The Case of Multitasking Versus Productivity

Multitasking has been a hot topic lately, and most of us know we’re not really supposed to do it. But why? Turns out, trying to work on multiple tasks at once is almost always a surefire way to lower your productivity. In this blog post, I’m exploring how this works, and why we all try to multitask anyway. Plus, I’ll point out how Pyrus can help streamline your work and keep your productivity sky high.

Multitasking at Work

This Forbes article is a great place to start if you want to understand why we even multitask in the first place. Turns out, being able to attend to multiple tasks simultaneously is a survival mechanism. Our brains have to be able to get distracted in order to notice threats. However, in the modern workplace, we’re not usually being threatened by the things that distract us. Instead, we’re taking on more than one task at once because it makes us feel more productive. That’s where we have to catch ourselves. Being busy does not mean being more productive.

Instead, multitasking actually hampers our ability to get almost any task done well. This comprehensive study found that those who multitask more frequently turn out to be worse at it. As that Forbes article points out, multitasking disorganizes your workday. Responding to requests and notifications throughout the day is less efficient than blocking out time for one task at a time. (I actually wrote about how email inboxes feed into this problem in this earlier post.) So basically, we multitask because it feels productive, but it actually makes us less so.

Of course, there are some times when multitasking can work just fine. This video from Fast Company gives some examples, like listening to an audiobook while folding laundry. The trouble is that the kind of simplistic tasks we can do simultaneously aren’t usually work tasks. The exception is creative brainstorming. As I observed in this earlier post, taking breaks helps creative thinking flourish. So perhaps getting in some exercise while brainstorming is one way multitasking can work for you.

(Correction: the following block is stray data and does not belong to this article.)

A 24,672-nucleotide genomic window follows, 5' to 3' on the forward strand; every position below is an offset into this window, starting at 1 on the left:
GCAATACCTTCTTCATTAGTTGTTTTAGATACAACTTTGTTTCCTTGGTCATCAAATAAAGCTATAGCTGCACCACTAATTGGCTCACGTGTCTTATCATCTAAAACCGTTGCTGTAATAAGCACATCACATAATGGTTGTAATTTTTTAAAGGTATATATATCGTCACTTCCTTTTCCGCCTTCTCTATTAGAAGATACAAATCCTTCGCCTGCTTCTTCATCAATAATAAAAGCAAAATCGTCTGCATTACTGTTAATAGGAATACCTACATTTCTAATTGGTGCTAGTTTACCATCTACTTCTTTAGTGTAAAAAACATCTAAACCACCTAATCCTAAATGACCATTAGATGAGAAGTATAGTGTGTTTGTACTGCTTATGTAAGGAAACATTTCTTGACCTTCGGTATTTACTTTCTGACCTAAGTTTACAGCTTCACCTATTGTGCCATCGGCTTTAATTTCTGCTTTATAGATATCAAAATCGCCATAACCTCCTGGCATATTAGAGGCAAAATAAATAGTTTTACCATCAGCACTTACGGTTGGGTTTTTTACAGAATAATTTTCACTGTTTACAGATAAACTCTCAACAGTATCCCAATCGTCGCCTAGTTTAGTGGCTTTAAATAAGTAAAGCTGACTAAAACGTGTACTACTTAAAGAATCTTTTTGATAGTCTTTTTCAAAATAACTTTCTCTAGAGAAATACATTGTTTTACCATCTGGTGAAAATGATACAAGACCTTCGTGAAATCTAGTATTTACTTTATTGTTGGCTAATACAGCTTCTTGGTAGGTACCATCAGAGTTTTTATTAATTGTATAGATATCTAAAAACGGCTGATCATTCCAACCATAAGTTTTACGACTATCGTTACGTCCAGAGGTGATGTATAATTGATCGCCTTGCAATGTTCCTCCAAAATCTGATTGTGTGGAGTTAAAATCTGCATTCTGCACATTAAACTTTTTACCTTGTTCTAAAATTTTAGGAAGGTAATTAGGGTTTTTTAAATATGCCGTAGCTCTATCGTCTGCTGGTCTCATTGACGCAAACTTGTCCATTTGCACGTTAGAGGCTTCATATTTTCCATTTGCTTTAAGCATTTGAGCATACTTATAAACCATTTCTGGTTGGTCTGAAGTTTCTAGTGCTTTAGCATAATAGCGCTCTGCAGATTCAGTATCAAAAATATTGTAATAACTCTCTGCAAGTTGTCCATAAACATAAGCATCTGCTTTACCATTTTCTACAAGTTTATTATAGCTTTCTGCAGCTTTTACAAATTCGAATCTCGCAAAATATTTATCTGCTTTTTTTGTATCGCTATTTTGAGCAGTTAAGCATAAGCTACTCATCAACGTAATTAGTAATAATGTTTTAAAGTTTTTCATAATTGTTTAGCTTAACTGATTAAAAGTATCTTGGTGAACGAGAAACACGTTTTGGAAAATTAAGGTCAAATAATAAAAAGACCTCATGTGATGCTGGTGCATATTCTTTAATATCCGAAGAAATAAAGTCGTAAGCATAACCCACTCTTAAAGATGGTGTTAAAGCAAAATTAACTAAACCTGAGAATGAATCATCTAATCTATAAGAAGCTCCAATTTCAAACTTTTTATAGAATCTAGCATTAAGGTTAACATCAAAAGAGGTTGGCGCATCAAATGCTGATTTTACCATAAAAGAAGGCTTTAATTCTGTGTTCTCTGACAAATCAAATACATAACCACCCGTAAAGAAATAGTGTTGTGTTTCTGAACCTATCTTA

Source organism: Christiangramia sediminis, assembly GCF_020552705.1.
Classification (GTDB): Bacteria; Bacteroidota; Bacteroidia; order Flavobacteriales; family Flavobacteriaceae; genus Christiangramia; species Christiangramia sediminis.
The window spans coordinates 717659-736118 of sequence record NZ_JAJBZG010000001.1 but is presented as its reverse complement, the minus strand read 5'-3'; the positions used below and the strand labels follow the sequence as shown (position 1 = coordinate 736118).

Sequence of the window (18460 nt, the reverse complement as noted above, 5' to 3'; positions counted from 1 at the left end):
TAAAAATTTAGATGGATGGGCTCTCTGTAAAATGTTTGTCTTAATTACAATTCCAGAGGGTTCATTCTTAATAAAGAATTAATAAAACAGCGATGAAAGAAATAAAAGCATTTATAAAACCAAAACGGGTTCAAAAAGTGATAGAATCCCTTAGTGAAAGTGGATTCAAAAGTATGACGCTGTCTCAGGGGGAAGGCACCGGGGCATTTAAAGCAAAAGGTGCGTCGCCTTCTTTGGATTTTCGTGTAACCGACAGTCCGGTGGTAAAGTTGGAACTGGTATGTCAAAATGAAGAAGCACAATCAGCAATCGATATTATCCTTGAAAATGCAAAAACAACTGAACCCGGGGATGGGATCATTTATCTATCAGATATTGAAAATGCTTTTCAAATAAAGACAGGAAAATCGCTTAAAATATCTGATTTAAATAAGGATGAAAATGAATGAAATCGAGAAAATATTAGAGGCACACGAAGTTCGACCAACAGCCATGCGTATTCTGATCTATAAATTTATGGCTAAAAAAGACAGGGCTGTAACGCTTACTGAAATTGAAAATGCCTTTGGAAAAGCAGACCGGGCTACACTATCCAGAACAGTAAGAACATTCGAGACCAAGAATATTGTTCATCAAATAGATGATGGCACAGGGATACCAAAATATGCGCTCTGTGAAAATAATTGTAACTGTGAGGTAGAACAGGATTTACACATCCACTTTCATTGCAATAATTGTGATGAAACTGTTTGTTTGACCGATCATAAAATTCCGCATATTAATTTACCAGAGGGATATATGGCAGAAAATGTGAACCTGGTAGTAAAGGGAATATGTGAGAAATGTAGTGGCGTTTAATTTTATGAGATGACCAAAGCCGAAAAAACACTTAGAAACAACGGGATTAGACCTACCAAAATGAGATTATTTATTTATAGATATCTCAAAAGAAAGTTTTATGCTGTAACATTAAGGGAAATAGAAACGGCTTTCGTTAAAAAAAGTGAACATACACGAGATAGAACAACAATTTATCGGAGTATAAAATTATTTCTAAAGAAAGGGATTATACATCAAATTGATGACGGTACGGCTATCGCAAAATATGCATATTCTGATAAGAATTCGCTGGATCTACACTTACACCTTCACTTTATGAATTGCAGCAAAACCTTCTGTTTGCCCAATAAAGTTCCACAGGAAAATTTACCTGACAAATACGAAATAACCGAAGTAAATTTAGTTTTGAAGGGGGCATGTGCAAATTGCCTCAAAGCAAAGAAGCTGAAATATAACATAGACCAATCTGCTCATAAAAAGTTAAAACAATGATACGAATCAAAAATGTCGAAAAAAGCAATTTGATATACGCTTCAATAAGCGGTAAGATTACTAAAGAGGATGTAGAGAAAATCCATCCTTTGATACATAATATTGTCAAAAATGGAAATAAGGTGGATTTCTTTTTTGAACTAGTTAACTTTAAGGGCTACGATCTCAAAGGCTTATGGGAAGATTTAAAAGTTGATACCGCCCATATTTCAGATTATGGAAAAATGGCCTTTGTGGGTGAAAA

The Brains Behind It All

You may be wondering about the brain science that can explain these effects. This video from CNN explains the basics. Essentially, when your brain multitasks, it’s actually switching rapidly between different tasks. To do that, it not only takes time but also cognitive resources. Thus, multitasking strains your brain and reduces your ability to work productively. In other words, your brain could do both tasks better if you just did them one at a time.

I found this study on distracted driving to be quite interesting as well. Using fMRI, a brain imaging technique, researchers discovered that multitasking decreases attention abilities. In this study, they focused on participants driving while listening to audio. In the brain region responsible for spatial awareness, distracted drivers had 37% less activation than focused drivers. That should tell you how much you can affect the quality of your work by multitasking.

The Effects of Multitasking